finished on the evening of the third day.
The following morning he went down to his master and
asked for some money. "Yesterday I worked hard," said
Niels, "and to-day I will enjoy myself."
He went out of the city, and did not return to the
workshop till late in the evening. The next day and
 next he did the same, and so through the rest of
His master was very angry at this, and threatened to
turn him away unless he finished his work at the
appointed time. But Niels told him to rest easy, and
engaged that his lock should be the best.
When the day arrived, Niels brought his work forth,
and carried it up to the palace. His lock was so
ingenious and so delicately made, that it far excelled
all the others. Niels's master was acknowledged as the
most skillful, and he received the promised office and
The smith was delighted, but he took good care not to
confess to anyone who it was that had made the curious
lock. He received one job after another from the King,
and let Niels do them all.
In the meantime, the report spread from place to place
of the wonderful lock the King had got for his
treasury. Travelers came from a distance to see it,
and a foreign King came among them. When he had
examined the work a long time he said that the man who
had made such a lock deserved to be honored and
"But however good a smith he may be," added the
foreign King, "I have his master at home."
He continued boasting in this manner, till at length
the two kings made a wager as to which smith could
execute the most skillful piece of workmanship. The
smiths were sent for, and the two kings determined
that each smith should make a knife.
The smith related to Niels what had passed, and
desired him to try whether he could make as good a
knife as the lock he had made. Niels promised to do
so, although his last work had not brought him much.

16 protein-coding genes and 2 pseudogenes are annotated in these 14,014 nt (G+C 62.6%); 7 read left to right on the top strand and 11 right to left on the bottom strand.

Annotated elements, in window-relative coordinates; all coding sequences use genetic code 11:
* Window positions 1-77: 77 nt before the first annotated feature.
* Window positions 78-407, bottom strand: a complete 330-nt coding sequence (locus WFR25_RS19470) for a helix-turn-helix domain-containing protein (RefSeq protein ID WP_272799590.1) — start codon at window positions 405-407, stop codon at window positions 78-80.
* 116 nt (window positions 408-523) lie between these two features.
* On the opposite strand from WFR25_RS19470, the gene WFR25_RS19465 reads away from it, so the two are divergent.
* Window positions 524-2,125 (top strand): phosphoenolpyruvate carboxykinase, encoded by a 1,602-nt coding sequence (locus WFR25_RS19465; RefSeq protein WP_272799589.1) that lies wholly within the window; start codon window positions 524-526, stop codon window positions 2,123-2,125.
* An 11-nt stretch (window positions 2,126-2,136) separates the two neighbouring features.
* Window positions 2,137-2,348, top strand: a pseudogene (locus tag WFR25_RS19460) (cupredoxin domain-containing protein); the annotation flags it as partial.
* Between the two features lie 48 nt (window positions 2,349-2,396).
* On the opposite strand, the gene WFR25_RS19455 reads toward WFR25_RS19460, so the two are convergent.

The smith was in truth a mean man, and treated Niels
so niggardly that sometimes he had not enough to eat
One day, as he was out buying steel to make the knife,
he met a man from his own village, and, in the course
of conversation, Niels learned that his father was in
 and misery. Then he asked his master for
some money, but this was the answer: "You shall not
have a shilling until you have made the knife."
Thereupon Niels shut himself up in the workshop for a
whole day, and, as on the former occasion, the knife
was made without his knowing how it had happened.
When the day arrived on which the work was to be
exhibited, Niels dressed himself in his best clothes,
and went with his master up to the palace where the
two kings were expecting them.
The strange smith first showed his knife. It was so
beautiful, and so curiously wrought, that it was a
pleasure to look at; it was, moreover, so sharp and
well-tempered that it would cut through a millstone as
easily as through a cheese. Niels's knife, on the
contrary, looked very poor and common.
The King already began to think he had lost his wager,
and spoke harshly to the master-smith, when his boy
begged leave to examine the stranger's knife a little
After having looked at it for some time, he said: "This
is a beautiful piece of workmanship which you have